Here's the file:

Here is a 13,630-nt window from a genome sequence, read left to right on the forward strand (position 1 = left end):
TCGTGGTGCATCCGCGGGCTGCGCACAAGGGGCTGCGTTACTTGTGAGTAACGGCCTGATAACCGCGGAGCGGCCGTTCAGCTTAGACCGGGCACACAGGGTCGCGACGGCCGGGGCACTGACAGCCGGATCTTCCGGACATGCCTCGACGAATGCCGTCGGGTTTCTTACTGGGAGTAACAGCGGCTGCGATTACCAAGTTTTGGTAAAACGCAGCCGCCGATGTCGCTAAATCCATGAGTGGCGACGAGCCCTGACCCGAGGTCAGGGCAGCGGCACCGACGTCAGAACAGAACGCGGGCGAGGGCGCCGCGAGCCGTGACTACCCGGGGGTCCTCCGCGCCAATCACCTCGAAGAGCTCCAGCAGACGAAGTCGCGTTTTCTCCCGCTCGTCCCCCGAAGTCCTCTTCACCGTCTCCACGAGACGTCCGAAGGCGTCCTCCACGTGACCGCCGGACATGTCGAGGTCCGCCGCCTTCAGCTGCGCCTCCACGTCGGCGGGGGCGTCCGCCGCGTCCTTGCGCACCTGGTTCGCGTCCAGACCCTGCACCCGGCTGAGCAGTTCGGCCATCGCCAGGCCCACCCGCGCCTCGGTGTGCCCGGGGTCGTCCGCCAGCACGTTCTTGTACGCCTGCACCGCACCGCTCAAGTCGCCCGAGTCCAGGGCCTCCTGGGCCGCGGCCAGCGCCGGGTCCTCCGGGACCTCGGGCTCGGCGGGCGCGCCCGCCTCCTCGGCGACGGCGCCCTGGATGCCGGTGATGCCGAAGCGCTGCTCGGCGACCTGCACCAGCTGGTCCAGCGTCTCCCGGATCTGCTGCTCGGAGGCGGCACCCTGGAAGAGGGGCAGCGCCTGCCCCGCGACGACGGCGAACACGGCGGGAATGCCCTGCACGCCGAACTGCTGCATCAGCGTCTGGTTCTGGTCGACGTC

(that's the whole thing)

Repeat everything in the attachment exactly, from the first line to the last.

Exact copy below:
Here is a 13,630-nt window from a genome sequence, read left to right on the forward strand (position 1 = left end):
TCGTGGTGCATCCGCGGGCTGCGCACAAGGGGCTGCGTTACTTGTGAGTAACGGCCTGATAACCGCGGAGCGGCCGTTCAGCTTAGACCGGGCACACAGGGTCGCGACGGCCGGGGCACTGACAGCCGGATCTTCCGGACATGCCTCGACGAATGCCGTCGGGTTTCTTACTGGGAGTAACAGCGGCTGCGATTACCAAGTTTTGGTAAAACGCAGCCGCCGATGTCGCTAAATCCATGAGTGGCGACGAGCCCTGACCCGAGGTCAGGGCAGCGGCACCGACGTCAGAACAGAACGCGGGCGAGGGCGCCGCGAGCCGTGACTACCCGGGGGTCCTCCGCGCCAATCACCTCGAAGAGCTCCAGCAGACGAAGTCGCGTTTTCTCCCGCTCGTCCCCCGAAGTCCTCTTCACCGTCTCCACGAGACGTCCGAAGGCGTCCTCCACGTGACCGCCGGACATGTCGAGGTCCGCCGCCTTCAGCTGCGCCTCCACGTCGGCGGGGGCGTCCGCCGCGTCCTTGCGCACCTGGTTCGCGTCCAGACCCTGCACCCGGCTGAGCAGTTCGGCCATCGCCAGGCCCACCCGCGCCTCGGTGTGCCCGGGGTCGTCCGCCAGCACGTTCTTGTACGCCTGCACCGCACCGCTCAAGTCGCCCGAGTCCAGGGCCTCCTGGGCCGCGGCCAGCGCCGGGTCCTCCGGGACCTCGGGCTCGGCGGGCGCGCCCGCCTCCTCGGCGACGGCGCCCTGGATGCCGGTGATGCCGAAGCGCTGCTCGGCGACCTGCACCAGCTGGTCCAGCGTCTCCCGGATCTGCTGCTCGGAGGCGGCACCCTGGAAGAGGGGCAGCGCCTGCCCCGCGACGACGGCGAACACGGCGGGAATGCCCTGCACGCCGAACTGCTGCATCAGCGTCTGGTTCTGGTCGACGTC